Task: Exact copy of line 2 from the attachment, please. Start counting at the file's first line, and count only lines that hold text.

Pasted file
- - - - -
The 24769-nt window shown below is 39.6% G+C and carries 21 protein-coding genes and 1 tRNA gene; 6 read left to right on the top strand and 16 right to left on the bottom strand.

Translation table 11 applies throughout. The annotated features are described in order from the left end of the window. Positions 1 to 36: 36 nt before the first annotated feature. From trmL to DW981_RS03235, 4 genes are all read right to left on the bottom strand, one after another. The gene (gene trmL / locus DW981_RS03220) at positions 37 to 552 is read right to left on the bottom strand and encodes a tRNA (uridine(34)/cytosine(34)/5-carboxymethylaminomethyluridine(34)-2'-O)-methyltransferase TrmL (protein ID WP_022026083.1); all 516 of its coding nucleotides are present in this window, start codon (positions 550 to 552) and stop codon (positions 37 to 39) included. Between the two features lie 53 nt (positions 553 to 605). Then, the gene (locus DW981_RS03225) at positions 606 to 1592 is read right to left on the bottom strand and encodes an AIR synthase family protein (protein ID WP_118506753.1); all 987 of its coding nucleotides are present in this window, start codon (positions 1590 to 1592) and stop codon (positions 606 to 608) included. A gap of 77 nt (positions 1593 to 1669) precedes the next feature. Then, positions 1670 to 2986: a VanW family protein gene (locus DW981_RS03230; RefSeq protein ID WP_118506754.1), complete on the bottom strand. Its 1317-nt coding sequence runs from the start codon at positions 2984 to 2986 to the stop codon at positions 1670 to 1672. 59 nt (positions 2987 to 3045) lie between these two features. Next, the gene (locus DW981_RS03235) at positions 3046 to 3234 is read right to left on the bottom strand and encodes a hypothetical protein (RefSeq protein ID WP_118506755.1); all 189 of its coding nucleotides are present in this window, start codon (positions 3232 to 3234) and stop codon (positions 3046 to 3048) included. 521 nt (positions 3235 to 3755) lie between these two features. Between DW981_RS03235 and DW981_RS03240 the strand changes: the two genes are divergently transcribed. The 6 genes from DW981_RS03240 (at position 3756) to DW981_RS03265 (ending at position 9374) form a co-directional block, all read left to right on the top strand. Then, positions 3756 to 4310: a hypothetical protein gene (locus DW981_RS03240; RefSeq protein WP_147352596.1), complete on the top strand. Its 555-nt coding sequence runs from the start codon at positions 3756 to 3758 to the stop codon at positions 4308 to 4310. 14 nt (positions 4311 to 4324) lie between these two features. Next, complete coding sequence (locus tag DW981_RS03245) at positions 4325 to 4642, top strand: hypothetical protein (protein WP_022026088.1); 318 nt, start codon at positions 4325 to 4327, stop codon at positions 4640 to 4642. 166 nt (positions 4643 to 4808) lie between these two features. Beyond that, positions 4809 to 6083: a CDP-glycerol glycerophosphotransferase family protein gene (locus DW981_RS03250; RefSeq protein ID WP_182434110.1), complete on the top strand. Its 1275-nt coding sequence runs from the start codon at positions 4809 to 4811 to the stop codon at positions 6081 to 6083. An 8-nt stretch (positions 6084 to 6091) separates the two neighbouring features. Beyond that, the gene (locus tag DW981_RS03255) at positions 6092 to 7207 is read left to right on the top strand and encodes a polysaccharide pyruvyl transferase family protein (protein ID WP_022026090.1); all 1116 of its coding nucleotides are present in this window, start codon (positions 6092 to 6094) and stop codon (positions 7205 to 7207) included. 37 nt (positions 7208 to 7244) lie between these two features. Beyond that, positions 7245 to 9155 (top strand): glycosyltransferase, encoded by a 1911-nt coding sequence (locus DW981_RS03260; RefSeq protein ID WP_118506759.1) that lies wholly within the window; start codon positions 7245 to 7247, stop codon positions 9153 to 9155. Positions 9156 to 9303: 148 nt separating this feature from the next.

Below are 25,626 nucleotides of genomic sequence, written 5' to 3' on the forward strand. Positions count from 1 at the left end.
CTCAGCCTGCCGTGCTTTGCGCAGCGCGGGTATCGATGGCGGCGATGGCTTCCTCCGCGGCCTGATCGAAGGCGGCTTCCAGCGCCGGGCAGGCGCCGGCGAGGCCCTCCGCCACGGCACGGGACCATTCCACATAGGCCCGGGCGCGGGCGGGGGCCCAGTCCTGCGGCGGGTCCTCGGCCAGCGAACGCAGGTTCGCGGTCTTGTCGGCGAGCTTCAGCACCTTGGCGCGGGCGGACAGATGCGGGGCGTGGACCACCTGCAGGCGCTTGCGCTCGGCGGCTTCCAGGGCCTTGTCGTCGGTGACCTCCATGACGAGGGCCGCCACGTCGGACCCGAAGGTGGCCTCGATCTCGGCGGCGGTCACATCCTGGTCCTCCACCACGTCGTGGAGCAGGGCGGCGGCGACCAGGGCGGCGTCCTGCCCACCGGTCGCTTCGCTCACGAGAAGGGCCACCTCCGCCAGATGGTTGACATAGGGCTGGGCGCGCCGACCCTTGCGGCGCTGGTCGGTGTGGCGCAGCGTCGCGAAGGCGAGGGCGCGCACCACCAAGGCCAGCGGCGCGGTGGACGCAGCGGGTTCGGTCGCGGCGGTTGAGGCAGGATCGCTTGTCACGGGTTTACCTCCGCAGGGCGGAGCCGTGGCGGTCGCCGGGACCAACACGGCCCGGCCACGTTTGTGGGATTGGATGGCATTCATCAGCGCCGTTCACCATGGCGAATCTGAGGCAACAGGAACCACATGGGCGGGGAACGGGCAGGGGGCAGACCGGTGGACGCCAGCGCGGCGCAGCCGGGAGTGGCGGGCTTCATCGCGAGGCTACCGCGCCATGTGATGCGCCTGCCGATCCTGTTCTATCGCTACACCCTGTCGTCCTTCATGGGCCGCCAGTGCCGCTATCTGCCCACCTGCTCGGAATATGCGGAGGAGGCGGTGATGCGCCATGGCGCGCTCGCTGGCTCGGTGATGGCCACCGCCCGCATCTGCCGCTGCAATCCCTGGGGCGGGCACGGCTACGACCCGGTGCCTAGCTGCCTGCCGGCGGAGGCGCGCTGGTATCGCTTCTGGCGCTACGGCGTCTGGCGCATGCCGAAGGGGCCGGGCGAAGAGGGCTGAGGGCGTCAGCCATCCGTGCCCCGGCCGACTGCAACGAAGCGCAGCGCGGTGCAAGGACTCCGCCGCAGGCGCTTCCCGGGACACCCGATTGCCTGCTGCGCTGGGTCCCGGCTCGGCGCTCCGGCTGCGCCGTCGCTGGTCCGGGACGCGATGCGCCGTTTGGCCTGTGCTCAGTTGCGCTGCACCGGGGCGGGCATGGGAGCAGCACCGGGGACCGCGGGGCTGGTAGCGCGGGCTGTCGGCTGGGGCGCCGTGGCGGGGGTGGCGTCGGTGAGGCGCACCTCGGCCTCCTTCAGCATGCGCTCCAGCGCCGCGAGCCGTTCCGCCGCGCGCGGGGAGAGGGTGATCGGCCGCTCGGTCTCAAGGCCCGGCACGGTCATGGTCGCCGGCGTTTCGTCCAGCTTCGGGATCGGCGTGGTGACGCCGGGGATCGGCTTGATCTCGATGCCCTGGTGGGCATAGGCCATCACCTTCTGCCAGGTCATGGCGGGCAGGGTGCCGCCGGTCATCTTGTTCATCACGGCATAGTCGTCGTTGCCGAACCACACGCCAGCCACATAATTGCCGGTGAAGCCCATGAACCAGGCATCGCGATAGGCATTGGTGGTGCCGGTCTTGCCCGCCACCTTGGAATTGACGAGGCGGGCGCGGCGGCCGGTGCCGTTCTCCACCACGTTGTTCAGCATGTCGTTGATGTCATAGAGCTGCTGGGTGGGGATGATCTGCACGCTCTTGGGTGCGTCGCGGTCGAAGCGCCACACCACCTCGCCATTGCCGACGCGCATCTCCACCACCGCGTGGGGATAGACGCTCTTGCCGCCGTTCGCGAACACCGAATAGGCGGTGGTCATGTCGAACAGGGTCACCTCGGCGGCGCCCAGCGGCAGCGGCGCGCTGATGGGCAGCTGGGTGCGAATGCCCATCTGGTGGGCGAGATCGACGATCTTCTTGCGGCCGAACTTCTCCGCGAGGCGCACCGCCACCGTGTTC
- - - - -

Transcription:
Translation table 11 applies throughout. The annotated features are described in order from the left end of the window. Positions 1 to 36: 36 nt before the first annotated feature. From trmL to DW981_RS03235, 4 genes are all read right to left on the bottom strand, one after another. The gene (gene trmL / locus DW981_RS03220) at positions 37 to 552 is read right to left on the bottom strand and encodes a tRNA (uridine(34)/cytosine(34)/5-carboxymethylaminomethyluridine(34)-2'-O)-methyltransferase TrmL (protein ID WP_022026083.1); all 516 of its coding nucleotides are present in this window, start codon (positions 550 to 552) and stop codon (positions 37 to 39) included. Between the two features lie 53 nt (positions 553 to 605). Then, the gene (locus DW981_RS03225) at positions 606 to 1592 is read right to left on the bottom strand and encodes an AIR synthase family protein (protein ID WP_118506753.1); all 987 of its coding nucleotides are present in this window, start codon (positions 1590 to 1592) and stop codon (positions 606 to 608) included. A gap of 77 nt (positions 1593 to 1669) precedes the next feature. Then, positions 1670 to 2986: a VanW family protein gene (locus DW981_RS03230; RefSeq protein ID WP_118506754.1), complete on the bottom strand. Its 1317-nt coding sequence runs from the start codon at positions 2984 to 2986 to the stop codon at positions 1670 to 1672. 59 nt (positions 2987 to 3045) lie between these two features. Next, the gene (locus DW981_RS03235) at positions 3046 to 3234 is read right to left on the bottom strand and encodes a hypothetical protein (RefSeq protein ID WP_118506755.1); all 189 of its coding nucleotides are present in this window, start codon (positions 3232 to 3234) and stop codon (positions 3046 to 3048) included. 521 nt (positions 3235 to 3755) lie between these two features. Between DW981_RS03235 and DW981_RS03240 the strand changes: the two genes are divergently transcribed. The 6 genes from DW981_RS03240 (at position 3756) to DW981_RS03265 (ending at position 9374) form a co-directional block, all read left to right on the top strand. Then, positions 3756 to 4310: a hypothetical protein gene (locus DW981_RS03240; RefSeq protein WP_147352596.1), complete on the top strand. Its 555-nt coding sequence runs from the start codon at positions 3756 to 3758 to the stop codon at positions 4308 to 4310. 14 nt (positions 4311 to 4324) lie between these two features. Next, complete coding sequence (locus tag DW981_RS03245) at positions 4325 to 4642, top strand: hypothetical protein (protein WP_022026088.1); 318 nt, start codon at positions 4325 to 4327, stop codon at positions 4640 to 4642. 166 nt (positions 4643 to 4808) lie between these two features. Beyond that, positions 4809 to 6083: a CDP-glycerol glycerophosphotransferase family protein gene (locus DW981_RS03250; RefSeq protein ID WP_182434110.1), complete on the top strand. Its 1275-nt coding sequence runs from the start codon at positions 4809 to 4811 to the stop codon at positions 6081 to 6083. An 8-nt stretch (positions 6084 to 6091) separates the two neighbouring features. Beyond that, the gene (locus tag DW981_RS03255) at positions 6092 to 7207 is read left to right on the top strand and encodes a polysaccharide pyruvyl transferase family protein (protein ID WP_022026090.1); all 1116 of its coding nucleotides are present in this window, start codon (positions 6092 to 6094) and stop codon (positions 7205 to 7207) included. 37 nt (positions 7208 to 7244) lie between these two features. Beyond that, positions 7245 to 9155 (top strand): glycosyltransferase, encoded by a 1911-nt coding sequence (locus DW981_RS03260; RefSeq protein ID WP_118506759.1) that lies wholly within the window; start codon positions 7245 to 7247, stop codon positions 9153 to 9155. Positions 9156 to 9303: 148 nt separating this feature from the next.